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Student Responses to Active-learning Strategies: A Comparison Between Project-based and Traditional Engineering Programs

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2020 ASEE Virtual Annual Conference Content Access


Virtual On line

Publication Date

June 22, 2020

Start Date

June 22, 2020

End Date

June 26, 2021

Conference Session

ENT Division Technical Session: First-year Experiences

Tagged Divisions

First-Year Programs and Entrepreneurship & Engineering Innovation

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Paper Authors


Elizabeth Pluskwik Minnesota State University, Mankato

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Elizabeth leads the Engineering Management and Statistics competencies at Iron Range Engineering, an ABET-accredited project-based engineering education program located in northern Minnesota. She enjoys helping student engineers develop entrepreneurial mindsets through active and collaborative learning in the classroom, on project design teams, and while out on co-op placement. Her prior education and industry experience are in business and accounting, and her Ph.D. in Organization and Management is from Capella University, Minneapolis. She holds Six Sigma and Lean certifications.

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Yuezhou Wang Minnesota State University, Mankato Orcid 16x16

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Dr. Yuezhou Wang is a Mechanical Engineering faculty in Minnesota State University, Mankato. After receiving his Ph.D. from University of Minnesota in 2017, he works for Iron Range Engineering, a project-based learning program. His teaching interests are in areas of materials science, structural analysis, finite element modeling and dynamic systems. His technical research focuses on multiscale modeling on mechanical behavior of nano and granular materials.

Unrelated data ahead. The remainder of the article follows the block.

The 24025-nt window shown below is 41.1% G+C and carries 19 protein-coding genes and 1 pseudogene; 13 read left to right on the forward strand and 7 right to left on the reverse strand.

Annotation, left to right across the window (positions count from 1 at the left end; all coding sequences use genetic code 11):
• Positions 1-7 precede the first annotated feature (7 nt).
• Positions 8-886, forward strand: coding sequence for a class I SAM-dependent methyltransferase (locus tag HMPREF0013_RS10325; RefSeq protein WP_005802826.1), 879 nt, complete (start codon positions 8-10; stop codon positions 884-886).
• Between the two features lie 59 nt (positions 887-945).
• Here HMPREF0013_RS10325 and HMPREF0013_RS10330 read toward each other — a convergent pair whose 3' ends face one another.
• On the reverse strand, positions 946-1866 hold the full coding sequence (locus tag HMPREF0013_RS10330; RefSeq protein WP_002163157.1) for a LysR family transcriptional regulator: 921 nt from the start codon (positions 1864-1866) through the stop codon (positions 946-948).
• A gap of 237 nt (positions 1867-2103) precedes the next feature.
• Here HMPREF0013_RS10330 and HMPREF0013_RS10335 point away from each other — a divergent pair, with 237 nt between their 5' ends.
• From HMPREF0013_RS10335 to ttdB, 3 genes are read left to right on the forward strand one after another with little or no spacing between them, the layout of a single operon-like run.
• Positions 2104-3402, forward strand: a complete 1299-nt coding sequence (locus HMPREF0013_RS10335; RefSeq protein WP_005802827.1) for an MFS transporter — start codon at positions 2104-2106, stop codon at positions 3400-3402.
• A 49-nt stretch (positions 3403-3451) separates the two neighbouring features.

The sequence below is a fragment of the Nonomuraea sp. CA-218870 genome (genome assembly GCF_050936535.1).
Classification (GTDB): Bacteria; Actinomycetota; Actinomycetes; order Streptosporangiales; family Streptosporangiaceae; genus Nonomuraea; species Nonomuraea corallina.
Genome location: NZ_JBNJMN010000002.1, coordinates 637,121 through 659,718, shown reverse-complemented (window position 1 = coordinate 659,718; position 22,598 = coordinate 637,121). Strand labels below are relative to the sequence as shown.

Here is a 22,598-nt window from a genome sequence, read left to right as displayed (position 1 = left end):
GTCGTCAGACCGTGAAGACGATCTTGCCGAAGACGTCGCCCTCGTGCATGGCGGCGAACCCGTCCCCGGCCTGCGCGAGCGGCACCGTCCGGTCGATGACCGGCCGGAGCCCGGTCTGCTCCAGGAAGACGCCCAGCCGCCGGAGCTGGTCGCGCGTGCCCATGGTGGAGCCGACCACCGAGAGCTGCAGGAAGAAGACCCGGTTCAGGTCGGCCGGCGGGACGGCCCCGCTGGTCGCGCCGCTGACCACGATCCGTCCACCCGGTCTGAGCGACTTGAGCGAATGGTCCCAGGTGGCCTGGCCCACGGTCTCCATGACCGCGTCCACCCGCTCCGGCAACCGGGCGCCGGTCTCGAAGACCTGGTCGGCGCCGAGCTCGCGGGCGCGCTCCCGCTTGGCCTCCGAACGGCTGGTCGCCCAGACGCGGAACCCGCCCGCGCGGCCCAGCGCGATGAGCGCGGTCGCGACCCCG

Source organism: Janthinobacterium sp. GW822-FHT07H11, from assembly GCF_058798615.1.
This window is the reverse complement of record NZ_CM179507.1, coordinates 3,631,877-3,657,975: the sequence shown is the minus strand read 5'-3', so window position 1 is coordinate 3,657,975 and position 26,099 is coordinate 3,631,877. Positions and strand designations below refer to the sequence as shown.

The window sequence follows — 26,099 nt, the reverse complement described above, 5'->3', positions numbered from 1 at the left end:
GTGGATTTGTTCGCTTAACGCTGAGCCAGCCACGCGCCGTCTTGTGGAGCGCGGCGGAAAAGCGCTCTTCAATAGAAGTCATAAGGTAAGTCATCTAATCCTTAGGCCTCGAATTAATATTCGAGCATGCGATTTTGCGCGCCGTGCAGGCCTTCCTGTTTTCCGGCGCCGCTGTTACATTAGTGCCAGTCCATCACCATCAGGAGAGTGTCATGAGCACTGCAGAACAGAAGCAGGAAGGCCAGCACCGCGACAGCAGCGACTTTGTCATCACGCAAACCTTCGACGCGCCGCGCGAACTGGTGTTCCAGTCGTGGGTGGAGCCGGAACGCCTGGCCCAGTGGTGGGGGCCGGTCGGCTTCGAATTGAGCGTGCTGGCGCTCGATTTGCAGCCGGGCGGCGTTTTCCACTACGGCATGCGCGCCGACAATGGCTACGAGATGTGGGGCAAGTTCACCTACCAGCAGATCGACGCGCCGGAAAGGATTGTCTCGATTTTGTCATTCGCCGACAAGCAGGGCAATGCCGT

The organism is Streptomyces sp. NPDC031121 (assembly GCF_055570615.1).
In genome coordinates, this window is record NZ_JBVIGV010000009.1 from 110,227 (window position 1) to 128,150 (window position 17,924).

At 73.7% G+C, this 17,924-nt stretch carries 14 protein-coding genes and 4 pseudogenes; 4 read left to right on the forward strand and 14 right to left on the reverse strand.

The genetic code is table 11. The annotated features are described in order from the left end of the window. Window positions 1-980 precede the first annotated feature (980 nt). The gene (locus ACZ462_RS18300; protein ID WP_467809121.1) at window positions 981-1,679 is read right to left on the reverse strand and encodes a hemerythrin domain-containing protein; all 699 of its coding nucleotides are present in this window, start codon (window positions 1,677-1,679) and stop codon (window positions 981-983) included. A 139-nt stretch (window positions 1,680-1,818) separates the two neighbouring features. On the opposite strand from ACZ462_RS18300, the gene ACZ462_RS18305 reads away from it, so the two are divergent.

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Prior research has shown that active learning strategies in engineering education improve student learning, motivation, and retention in STEM disciplines. Yet, instructors are often hesitant to use active learning and other non-lecture strategies due to challenges from students who are resistant to engaging in these methods. Prior research has suggested strategies that can be used to mitigate student resistance to active learning, yet many faculty members have not yet implemented active learning into their engineering education courses. The global demand for entrepreneurially-minded engineers and the rapid growth of engineering programs embracing this mindset increases the need for actionable resources and strategies for faculty to implement in their courses. The program reported here uses active learning across the curriculum, encounters little student resistance, and graduates industry-ready engineers. We report the findingsfrom the Student Resistance to Instructional Practices (StRIP) study focused on students in a specific project-based learning engineering education program, and compare results to non-PBL previous studies. The results indicated that PBL engineering students enjoyed the active learning strategies used by their instructors, and showed less resistance to them. The PBL learners reported less frequent use of non-lecture activities in courses than previous studies. Possible reasons for this result are presented.

Pluskwik, E., & Wang, Y. (2020, June), Student Responses to Active-learning Strategies: A Comparison Between Project-based and Traditional Engineering Programs Paper presented at 2020 ASEE Virtual Annual Conference Content Access, Virtual On line . 10.18260/1-2--35238

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